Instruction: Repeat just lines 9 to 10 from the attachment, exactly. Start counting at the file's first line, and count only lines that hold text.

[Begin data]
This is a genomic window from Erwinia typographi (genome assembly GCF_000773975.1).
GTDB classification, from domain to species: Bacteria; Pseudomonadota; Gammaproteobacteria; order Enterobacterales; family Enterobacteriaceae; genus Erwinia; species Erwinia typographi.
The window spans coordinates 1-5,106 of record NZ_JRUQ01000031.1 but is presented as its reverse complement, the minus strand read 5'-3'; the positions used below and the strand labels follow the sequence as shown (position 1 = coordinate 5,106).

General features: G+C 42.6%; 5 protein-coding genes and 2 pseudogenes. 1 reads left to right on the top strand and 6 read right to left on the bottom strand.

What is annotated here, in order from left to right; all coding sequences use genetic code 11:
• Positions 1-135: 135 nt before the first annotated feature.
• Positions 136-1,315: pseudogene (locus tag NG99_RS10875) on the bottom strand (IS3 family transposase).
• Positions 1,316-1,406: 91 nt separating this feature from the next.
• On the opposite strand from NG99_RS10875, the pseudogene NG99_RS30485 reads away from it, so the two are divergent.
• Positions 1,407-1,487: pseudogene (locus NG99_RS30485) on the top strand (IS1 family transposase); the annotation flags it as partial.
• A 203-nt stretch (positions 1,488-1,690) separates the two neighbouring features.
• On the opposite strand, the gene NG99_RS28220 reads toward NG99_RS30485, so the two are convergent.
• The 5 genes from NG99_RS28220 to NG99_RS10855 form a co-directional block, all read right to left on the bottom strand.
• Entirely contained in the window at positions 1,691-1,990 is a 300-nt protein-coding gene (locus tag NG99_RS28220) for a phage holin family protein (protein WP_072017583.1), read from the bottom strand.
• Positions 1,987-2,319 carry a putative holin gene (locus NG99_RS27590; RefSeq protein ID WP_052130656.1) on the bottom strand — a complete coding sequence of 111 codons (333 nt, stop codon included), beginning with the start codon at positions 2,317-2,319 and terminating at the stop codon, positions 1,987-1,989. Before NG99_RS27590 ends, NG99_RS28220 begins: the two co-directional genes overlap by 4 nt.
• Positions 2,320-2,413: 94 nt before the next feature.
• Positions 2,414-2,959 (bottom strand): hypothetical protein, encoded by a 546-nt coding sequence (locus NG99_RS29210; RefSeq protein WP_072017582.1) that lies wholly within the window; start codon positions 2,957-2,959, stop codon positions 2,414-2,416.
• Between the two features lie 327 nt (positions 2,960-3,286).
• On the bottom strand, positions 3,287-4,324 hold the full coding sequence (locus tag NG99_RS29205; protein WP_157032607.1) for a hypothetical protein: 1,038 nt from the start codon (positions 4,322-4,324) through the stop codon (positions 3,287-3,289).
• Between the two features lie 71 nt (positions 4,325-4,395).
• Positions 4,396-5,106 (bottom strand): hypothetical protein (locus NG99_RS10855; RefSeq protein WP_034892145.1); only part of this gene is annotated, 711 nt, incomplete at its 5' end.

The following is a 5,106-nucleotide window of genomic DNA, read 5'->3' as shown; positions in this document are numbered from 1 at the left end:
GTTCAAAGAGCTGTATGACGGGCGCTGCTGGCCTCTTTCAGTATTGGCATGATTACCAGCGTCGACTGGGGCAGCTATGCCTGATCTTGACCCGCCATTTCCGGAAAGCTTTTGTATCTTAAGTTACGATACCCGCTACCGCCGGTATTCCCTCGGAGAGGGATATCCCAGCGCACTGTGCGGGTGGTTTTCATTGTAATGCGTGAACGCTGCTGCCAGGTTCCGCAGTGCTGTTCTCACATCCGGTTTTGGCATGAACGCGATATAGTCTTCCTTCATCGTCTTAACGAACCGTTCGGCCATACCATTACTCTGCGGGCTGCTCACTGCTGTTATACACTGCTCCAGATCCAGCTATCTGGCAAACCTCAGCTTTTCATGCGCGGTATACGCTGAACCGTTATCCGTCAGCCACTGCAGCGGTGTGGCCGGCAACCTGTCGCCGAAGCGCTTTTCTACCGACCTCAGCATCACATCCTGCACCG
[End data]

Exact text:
• On the opposite strand from NG99_RS10875, the pseudogene NG99_RS30485 reads away from it, so the two are divergent.
• Positions 1,407-1,487: pseudogene (locus NG99_RS30485) on the top strand (IS1 family transposase); the annotation flags it as partial.